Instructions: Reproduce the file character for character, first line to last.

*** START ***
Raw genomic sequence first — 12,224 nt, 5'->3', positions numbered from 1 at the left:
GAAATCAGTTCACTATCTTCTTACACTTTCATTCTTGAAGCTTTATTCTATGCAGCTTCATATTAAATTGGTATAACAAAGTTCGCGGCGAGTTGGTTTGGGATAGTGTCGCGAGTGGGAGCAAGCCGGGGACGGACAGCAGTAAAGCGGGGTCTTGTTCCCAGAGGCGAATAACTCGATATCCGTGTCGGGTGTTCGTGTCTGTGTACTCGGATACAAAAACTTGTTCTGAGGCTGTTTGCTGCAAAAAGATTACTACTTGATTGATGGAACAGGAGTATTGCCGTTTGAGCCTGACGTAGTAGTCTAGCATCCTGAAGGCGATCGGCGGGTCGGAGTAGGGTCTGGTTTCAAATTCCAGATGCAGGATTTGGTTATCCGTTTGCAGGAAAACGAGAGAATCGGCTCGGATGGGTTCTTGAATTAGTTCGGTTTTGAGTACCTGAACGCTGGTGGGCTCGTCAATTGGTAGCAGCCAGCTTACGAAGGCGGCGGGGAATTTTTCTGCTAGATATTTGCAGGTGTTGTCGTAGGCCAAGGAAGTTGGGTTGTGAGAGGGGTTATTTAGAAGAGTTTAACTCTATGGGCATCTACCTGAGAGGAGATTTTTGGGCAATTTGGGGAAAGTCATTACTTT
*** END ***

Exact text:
Raw genomic sequence first — 12,224 nt, 5'->3', positions numbered from 1 at the left:
GAAATCAGTTCACTATCTTCTTACACTTTCATTCTTGAAGCTTTATTCTATGCAGCTTCATATTAAATTGGTATAACAAAGTTCGCGGCGAGTTGGTTTGGGATAGTGTCGCGAGTGGGAGCAAGCCGGGGACGGACAGCAGTAAAGCGGGGTCTTGTTCCCAGAGGCGAATAACTCGATATCCGTGTCGGGTGTTCGTGTCTGTGTACTCGGATACAAAAACTTGTTCTGAGGCTGTTTGCTGCAAAAAGATTACTACTTGATTGATGGAACAGGAGTATTGCCGTTTGAGCCTGACGTAGTAGTCTAGCATCCTGAAGGCGATCGGCGGGTCGGAGTAGGGTCTGGTTTCAAATTCCAGATGCAGGATTTGGTTATCCGTTTGCAGGAAAACGAGAGAATCGGCTCGGATGGGTTCTTGAATTAGTTCGGTTTTGAGTACCTGAACGCTGGTGGGCTCGTCAATTGGTAGCAGCCAGCTTACGAAGGCGGCGGGGAATTTTTCTGCTAGATATTTGCAGGTGTTGTCGTAGGCCAAGGAAGTTGGGTTGTGAGAGGGGTTATTTAGAAGAGTTTAACTCTATGGGCATCTACCTGAGAGGAGATTTTTGGGCAATTTGGGGAAAGTCATTACTTT